The new home is much larger than its predecessor at 4,200 sq. ft., including the basement, but Mr. West's design grounds the building within its surroundings; the formal contours of the house, following the graduated geography of the site. Externally, the heavy gauge aluminum siding has a wood grain finish and is the colour of the sandy beach over which the house presides, while the dark hardwood decks reference the bark of surrounding maple and spruce trees. Inside, a natural warmth pervades throughout thanks to literally miles of pine tongue and groove boards, which line the walls and ceilings throughout. Into this neutral backdrop, Ms. Artemis has injected vibrant splashes of colour via her ever-growing collection of furniture pieces and artwork, predominantly of the Mid-Century Modern period.

Pine boards line the walls and ceilings inside the home.

"Greg understood my design sense and passion for colour," Ms. Artemis says, "and he designed a home into which I could seed my personality and let it blossom."

The main living space includes a handsome dry-stack stone fireplace in the sitting area and a sweeping marble topped kitchen island. Extra cooking and culinary storage space is off to the rear of the main area in a smaller enclosed space, as are guest bedrooms and a library/relaxation room with a day bed.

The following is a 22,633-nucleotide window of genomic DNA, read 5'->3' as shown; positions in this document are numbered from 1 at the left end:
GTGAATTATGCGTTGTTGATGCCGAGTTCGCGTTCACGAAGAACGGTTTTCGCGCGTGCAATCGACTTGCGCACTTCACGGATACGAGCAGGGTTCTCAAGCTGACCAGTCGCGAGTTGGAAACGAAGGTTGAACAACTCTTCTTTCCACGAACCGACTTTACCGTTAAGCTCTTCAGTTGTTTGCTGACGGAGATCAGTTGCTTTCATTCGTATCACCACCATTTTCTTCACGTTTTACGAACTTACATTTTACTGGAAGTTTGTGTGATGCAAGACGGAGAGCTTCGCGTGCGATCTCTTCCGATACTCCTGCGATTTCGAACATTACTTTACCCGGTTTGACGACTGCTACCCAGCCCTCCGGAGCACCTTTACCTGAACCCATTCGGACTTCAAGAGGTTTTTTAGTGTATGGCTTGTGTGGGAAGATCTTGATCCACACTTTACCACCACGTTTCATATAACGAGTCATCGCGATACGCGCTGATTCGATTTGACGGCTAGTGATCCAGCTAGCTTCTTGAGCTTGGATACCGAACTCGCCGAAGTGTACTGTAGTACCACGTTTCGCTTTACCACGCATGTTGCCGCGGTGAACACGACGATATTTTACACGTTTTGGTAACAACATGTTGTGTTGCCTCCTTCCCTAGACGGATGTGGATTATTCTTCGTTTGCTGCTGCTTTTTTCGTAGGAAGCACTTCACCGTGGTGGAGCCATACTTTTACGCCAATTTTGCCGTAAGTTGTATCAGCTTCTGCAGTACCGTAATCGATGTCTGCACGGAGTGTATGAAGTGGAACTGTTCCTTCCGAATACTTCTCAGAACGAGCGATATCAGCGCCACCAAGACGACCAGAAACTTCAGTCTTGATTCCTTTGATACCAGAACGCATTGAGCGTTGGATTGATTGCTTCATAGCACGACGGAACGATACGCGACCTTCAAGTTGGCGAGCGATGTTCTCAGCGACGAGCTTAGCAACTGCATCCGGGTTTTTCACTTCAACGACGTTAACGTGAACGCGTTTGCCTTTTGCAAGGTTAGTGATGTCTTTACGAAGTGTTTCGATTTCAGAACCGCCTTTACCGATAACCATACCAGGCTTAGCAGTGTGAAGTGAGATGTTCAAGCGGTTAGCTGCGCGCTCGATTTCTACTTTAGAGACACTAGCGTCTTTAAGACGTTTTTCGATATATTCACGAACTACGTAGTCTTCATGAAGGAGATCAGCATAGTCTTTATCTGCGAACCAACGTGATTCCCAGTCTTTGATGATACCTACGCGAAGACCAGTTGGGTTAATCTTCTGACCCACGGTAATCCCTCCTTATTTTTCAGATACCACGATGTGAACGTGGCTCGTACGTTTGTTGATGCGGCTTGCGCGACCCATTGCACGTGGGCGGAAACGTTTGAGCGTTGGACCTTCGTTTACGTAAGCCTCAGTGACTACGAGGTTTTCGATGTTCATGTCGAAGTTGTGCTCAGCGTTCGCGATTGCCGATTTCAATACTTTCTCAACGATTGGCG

Story continues below advertisement

Artwork and furniture bring contrasting colour to the interior design.

In the family bedroom a king-size bed rules the roost at the lakeside end of the room, while sheepskins draped over leather lounge chairs are the order of the day to overlook the vegetable and flower garden. Every floor has outdoor decks or balconies along the lake side and huge patio doors that are thrown back to allow the prevailing breeze to blow off of the lake and throughout the house.

This connection with nature and the elements prevails throughout. Mr. West has used glass extensively to 'bring the outside in'. Natural light floods every space, via glazed walls, windows and sun pipes, which reflect sunlight down through silver tubes in the roof into the kitchen space.

Natural light flows throughout the home.

The result is a home with a golden glow. A home that reflects the health and vitality of its owners and the business that they operate in this beautiful part of rural Ontario.

"We are at one with nature in everything that we do," Ms. Artemis says. "We try to live in harmony with our surroundings by immersing ourselves in them and our new home enables us to really connect with nature and our inner selves."